Equally, if you are paying in cash on the night, it is considered rude to discuss fees in front of the other comedians. So it is best to have the money counted ready in named envelopes. Some acts are superstitious and don’t like being paid before they have performed, so be sure to pay them in the breaks or at the end of the night.


What else affects comedian’s fees?

  • Venues which are hard to travel to and impossible to ‘double up*’ on need to offer acts not only fees but accommodation. Deals can be struck with local hotels and B&Bs particularly if there is regular business. 

  • There is more work at the weekends as people are more likely to go out and see a show, this means there are more shows and more work for popular comedians to choose from. This means fees increase. I may for example headline a small local gig on a Tuesday night for under £100 but would decline the same work on a Friday night when it is possible to make significant money. The simple answer is to charge more for tickets. Which is why weekend comedy nights have more expensive tickets than weekday.

  • The time of year affects prices. In the summer prices reduce simply because fewer people go an see comedy in the summer months, they are already cheerful! The Edinburgh Fringe takes place in August and many comedians are desperate for stagetime to practice their shows in June and July, so reduce their fees accordingly. A clever promoter can book popular acts for much less in July than they can in September, but it is usually a struggle to sell tickets while the weather is pleasant.


Why do Corporate gigs and private functions cost more?

And The Winner Is…

And The Winner Is…

  1. The work is more difficult. I’ve hosted awards ceremonies and been MC at Rugby Club Dinners. I’ve done birthdays, weddings and Christmas Parties. I have even done a Remembrance Service (!!!). Private shows are more difficult. Why? The audience isn’t there to see a comedian, they are not invested.  There are usually restrictions on what material the comedian can use, the topics we can talk about. The room is usually not set up well for comedy, making the job even harder.

  2. If you want specialised material, you have to pay for it. We are often required to write bespoke material. This is skilled labour and is charged as such.

  3. There is little to no chance of ‘advancement’. Many comedians will chose to gig for less for established comedy clubs because there is a decent chance that we will strike up a working relationship with the promoter and have more gigs offered to us in the future. This is not a factor in stand alone corporate events.

  4. There is usually more admin involved in corporate events. Also it is my experience that you are expected to be at the event for longer than regular comedy nights.

It is a bit like a plumber doing work for Mrs Trellis who has a nasty sewage issue vs replacing all the washers in the taps of a chain restaurant. The first is a hard potentially messy fix that pays well, the second pays less but they have a lot of restaurants, a lot of taps, and you know what you’re getting into. The first is a private Birthday Party the second is a run of circuit gigs at Mirth Control.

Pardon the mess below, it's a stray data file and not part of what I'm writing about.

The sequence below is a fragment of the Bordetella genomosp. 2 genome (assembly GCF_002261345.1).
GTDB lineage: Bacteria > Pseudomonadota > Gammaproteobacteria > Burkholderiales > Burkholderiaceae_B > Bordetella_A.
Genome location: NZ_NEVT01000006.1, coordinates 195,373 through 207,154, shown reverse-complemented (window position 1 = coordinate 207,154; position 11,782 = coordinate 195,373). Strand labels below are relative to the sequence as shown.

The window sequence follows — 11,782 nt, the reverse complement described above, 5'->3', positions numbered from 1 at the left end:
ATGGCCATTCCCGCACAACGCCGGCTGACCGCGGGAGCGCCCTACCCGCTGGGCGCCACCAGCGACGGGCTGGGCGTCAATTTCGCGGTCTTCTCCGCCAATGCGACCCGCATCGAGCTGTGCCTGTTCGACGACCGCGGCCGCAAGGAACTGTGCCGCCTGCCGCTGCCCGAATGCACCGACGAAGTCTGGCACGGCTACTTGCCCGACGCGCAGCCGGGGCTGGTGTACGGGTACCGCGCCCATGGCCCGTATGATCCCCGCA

If you are looking to hire a comedian for a Corporate event as part of the entertainment expect to pay a minimum of £1000 for their performance. If they are a ‘name’ expect to pay ten times more. You will also pay more if you want the comedian to host the entire event rather than just perform a short set.

Private Events and Birthday Parties can be cheaper: if you know your budget you can alway ask! Try not to be too cheeky…

How do I book a comedian?

The simple answer is to ask them! If there is a comedian you have in mind use google to find their website/contact details or agency and get in touch with them. Remember to be clear from the outset about cancellation fees if the event is called off and when they expect to be paid, by when and payment method. Many acts prefer cash to balance transfers.

I don’t know what comedian to book for my event!

Geoff Whiting at Mirth Control

Geoff Whiting at Mirth Control

There are expert promoters and bookers who work with one off events to find them suitable acts. The advantage of going with a booker is that if you have a last minute cancellation (even comedians get sick) they are able to find a quality replacement last minute. They also organise all the acts to arrive at a precise time and can tell you exactly what to pay them whilst staying to your budget. They will take a booking fee as part of that budget. Usually this should never be more than 20%.

I would recommend using bookers like Geoff Whiting at Mirth Control and Paul White (Silky) at Kill for a Seat. I recommend these guys in particular as you can speak to them directly, they have a huge knowledge of the circuit and, in my experience, offer the best deals. There are plenty of other bookers out there who are equally as reliable and good.

Locally to you there might also be acts interested in organising a night. Go along to your local comedy nights, and get to know the local circuit. Networking

What if I want a specialised Bespoke event?

Steve Cross Organises Brilliant Bespoke Events

Steve Cross Organises Brilliant Bespoke Events

You are on the right site! Get in touch, and we can talk about your event.

There are experienced other acts and event organisers as well as me: I would highly recommend Steve Cross who like me, is an expert in finding both comedian and specialised speakers for bespoke science, history, book, art and comedy events.





*Doubling up - this means the comedian can open a night in one venue and go and close a night in another venue. My record is doing 8 gigs in one day at the Edinburgh Fringe Festival in 2012. Some acts have done a lot more than that!